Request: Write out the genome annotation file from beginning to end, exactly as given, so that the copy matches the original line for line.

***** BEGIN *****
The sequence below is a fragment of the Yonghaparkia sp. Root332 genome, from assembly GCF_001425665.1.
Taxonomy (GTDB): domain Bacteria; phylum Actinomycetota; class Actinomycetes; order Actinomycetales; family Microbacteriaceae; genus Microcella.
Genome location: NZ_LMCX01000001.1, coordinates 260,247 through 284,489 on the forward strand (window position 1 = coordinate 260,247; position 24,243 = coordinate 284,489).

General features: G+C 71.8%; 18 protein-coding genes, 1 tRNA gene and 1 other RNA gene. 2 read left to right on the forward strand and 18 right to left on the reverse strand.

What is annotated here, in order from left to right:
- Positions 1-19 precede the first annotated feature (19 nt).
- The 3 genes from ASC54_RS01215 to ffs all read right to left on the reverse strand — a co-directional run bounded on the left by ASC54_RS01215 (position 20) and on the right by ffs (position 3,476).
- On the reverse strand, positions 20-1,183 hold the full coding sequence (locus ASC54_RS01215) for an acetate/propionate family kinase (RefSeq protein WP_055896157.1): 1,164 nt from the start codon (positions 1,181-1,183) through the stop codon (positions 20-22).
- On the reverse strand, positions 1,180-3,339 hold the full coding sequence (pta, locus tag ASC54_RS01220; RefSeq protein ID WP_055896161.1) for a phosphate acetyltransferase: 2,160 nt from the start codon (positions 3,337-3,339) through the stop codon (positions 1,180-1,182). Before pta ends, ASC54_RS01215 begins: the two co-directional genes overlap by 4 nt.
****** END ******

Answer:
The sequence below is a fragment of the Yonghaparkia sp. Root332 genome, from assembly GCF_001425665.1.
Taxonomy (GTDB): domain Bacteria; phylum Actinomycetota; class Actinomycetes; order Actinomycetales; family Microbacteriaceae; genus Microcella.
Genome location: NZ_LMCX01000001.1, coordinates 260,247 through 284,489 on the forward strand (window position 1 = coordinate 260,247; position 24,243 = coordinate 284,489).

General features: G+C 71.8%; 18 protein-coding genes, 1 tRNA gene and 1 other RNA gene. 2 read left to right on the forward strand and 18 right to left on the reverse strand.

What is annotated here, in order from left to right:
- Positions 1-19 precede the first annotated feature (19 nt).
- The 3 genes from ASC54_RS01215 to ffs all read right to left on the reverse strand — a co-directional run bounded on the left by ASC54_RS01215 (position 20) and on the right by ffs (position 3,476).
- On the reverse strand, positions 20-1,183 hold the full coding sequence (locus ASC54_RS01215) for an acetate/propionate family kinase (RefSeq protein WP_055896157.1): 1,164 nt from the start codon (positions 1,181-1,183) through the stop codon (positions 20-22).
- On the reverse strand, positions 1,180-3,339 hold the full coding sequence (pta, locus tag ASC54_RS01220; RefSeq protein ID WP_055896161.1) for a phosphate acetyltransferase: 2,160 nt from the start codon (positions 3,337-3,339) through the stop codon (positions 1,180-1,182). Before pta ends, ASC54_RS01215 begins: the two co-directional genes overlap by 4 nt.